EU rejects banning Proof of Work blockchains. Adopts alternative proposal

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In an unusual turn of events, the EU rejects banning Proof of Work (PoW) blockchains, seemingly giving a stay of execution to Bitcoin, Ethereum and other networks which use the technology.

In an unusual turn of events, the EU rejects banning Proof of Work (PoW) blockchains, seemingly giving a stay of execution to Bitcoin, Ethereum and other networks which use the technology.

Today, March 14th 2022, those in the crypto world who have been paying attention to the rising legislative drive by a number of nations and supra-national governing bodies, breathed a collective sigh of relief as the European Union bureaucrats actually decided to do something which ordinary investors wanted. On the table was the Markets in Crypto Assets (MiCA) framework, which, if passed, would have limited the usage of energy intensive PoW networks in all 27 European Union member states.

The proposal was raised because many of the green-activist legislators in the EU parliament wanted to establish strict environmental standards, meaning over time a ban on the use and mining of PoW blockchains would come into effect. Whilst the world’s biggest Altcoin, Ethereum, is soon to move to a less energy intensive Proof of Stake (PoS) concensus method, it is not possible for the Bitcoin network to be changed to PoS, and thus may effectively have resulted in Bitcoin usage being illegal across most of continental Europe.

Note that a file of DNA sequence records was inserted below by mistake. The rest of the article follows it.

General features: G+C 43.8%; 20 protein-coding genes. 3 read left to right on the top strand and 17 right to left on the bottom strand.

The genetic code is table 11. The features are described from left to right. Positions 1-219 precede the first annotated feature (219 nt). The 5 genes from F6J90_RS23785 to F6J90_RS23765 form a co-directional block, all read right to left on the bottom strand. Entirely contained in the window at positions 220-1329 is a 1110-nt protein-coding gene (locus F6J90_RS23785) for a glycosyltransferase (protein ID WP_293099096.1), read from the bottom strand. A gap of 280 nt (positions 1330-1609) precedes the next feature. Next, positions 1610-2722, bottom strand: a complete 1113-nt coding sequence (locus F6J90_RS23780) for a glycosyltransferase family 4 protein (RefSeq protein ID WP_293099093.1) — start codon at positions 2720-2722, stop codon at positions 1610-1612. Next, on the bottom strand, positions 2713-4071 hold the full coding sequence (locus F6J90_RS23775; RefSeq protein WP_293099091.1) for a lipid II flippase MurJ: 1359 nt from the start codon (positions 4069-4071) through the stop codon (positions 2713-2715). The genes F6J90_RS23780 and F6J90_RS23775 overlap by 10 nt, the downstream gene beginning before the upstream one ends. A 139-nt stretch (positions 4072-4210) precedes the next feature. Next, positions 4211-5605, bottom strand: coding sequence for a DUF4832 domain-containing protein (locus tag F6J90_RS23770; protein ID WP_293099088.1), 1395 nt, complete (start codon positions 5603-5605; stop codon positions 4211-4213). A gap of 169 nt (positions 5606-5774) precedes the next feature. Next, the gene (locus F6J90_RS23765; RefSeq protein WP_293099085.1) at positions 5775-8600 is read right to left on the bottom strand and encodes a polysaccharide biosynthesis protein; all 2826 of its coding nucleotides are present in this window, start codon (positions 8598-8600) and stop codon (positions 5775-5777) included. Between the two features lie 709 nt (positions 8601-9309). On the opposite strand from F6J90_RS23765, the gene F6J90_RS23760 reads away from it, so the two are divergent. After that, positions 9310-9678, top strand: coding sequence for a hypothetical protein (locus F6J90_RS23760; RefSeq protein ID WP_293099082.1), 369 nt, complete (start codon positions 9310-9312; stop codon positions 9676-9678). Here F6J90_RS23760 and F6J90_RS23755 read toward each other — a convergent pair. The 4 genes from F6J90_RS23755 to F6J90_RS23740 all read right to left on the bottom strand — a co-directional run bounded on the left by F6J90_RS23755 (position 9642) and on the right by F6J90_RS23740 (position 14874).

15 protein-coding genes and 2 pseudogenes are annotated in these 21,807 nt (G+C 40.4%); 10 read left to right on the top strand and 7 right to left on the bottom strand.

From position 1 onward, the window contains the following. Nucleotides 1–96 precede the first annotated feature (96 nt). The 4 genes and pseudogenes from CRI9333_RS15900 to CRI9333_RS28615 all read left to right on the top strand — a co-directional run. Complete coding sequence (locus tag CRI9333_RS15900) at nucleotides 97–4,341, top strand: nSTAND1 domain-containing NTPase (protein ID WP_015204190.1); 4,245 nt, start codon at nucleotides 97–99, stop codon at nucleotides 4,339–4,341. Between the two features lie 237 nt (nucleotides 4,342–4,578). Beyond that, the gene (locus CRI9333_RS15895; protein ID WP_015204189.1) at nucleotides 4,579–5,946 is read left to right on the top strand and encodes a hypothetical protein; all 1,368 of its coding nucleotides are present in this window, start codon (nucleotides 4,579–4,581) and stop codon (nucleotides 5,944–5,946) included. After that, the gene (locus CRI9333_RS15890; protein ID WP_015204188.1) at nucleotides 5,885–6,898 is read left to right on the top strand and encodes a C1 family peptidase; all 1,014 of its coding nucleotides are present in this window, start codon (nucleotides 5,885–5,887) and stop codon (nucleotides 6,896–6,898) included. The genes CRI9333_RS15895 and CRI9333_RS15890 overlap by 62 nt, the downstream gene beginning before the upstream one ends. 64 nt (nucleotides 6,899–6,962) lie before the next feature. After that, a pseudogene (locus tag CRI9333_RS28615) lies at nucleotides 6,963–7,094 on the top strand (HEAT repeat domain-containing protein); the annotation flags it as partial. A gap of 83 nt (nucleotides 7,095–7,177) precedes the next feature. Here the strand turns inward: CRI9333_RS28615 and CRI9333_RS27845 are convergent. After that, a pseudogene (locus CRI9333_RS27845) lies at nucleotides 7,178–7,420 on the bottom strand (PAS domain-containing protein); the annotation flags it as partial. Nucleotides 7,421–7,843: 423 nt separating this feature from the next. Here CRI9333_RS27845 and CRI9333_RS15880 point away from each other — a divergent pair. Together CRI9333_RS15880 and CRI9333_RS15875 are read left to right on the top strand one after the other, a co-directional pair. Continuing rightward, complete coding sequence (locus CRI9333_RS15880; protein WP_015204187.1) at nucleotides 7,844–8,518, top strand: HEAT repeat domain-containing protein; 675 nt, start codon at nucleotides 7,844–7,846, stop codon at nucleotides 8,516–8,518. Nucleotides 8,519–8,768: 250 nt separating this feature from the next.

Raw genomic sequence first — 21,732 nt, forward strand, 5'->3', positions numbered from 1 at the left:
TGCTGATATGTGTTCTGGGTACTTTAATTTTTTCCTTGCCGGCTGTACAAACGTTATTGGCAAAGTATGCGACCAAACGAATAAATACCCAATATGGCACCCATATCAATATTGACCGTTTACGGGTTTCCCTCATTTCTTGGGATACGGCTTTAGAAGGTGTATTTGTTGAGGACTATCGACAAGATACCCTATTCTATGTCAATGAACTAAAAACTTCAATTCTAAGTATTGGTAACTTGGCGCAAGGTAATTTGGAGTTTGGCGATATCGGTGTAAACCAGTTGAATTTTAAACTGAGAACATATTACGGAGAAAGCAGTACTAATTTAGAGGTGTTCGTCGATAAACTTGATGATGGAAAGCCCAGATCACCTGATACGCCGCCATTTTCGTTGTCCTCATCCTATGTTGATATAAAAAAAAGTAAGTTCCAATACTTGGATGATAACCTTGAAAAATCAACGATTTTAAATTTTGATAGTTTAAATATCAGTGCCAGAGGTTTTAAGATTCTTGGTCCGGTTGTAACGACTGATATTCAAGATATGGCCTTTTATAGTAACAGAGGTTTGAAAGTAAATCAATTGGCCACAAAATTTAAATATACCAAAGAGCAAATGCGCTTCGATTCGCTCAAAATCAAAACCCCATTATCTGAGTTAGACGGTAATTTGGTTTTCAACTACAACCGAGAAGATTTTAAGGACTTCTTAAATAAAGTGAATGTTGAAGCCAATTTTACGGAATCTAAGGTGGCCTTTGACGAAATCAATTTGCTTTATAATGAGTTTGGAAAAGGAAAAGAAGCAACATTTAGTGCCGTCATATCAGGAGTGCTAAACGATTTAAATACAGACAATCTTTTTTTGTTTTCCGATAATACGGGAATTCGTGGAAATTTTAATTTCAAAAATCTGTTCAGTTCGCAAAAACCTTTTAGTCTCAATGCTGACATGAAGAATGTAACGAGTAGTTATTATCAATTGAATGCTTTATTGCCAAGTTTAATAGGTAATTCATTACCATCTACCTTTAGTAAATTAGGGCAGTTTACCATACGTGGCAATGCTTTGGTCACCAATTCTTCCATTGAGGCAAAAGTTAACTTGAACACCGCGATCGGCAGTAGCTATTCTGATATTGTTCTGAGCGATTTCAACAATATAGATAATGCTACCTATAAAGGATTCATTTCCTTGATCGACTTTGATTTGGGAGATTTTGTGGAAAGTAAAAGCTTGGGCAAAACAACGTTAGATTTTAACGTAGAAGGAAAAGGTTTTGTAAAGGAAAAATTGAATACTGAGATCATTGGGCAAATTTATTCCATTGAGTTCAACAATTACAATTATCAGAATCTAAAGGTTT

Whilst it would have been extremely difficult for this to be enforced in Europe, the ramifications of such a move would likely have seen a massive downside swing for the king of crypto’s, but happily, a majority of MEP’s (members of the European Parliament), mostly those representing more centrist and right-leaning voting blocs decided to vote against the passing of the bill.

EU rejects banning Proof of Work concensus… but kicks the can down the road

Instead, an alternative amendment put forward by Stefan Berger was accepted, which sets out a timeline for a legislative proposal to amend regulation “with a view to include in the EU sustainable finance taxonomy any crypto asset mining activities that contribute substantially to climate change mitigation and adaptation” .

What this means in practice is that the EU has decided to do what it does best… talk about things which they generally have little understanding of for a few years, and put it on the backburner for now.

Whilst Bitcoin isn’t out of the woods yet, as the EU rejects banning proof of work for now, the crypto community have indeed dodged a major bullet which did seem like it had the potential to disrupt cryptocurrency usage across the European economic zone, and would, of course, simply have placed more pointless restrictions on crypto holders.

Translation: First stage win at #MiCA in committee! By accepting my proposal, members have paved the way for future-oriented crypto regulation. It is now a matter of accepting the report as a whole in the final vote & sending out a strong signal for innovation.

Dylan Leighton

Dylan Leighton

Dylan Leighton is an composer, music producer, sound designer and mix engineer from the United Kingdom. Making music for over 40 years, he creates music for corporate clients, film and video, and his own personal enjoyment. Writing under the artist name Kalliste, he has composed in just about every genre, from hip-hop to funk to classical.

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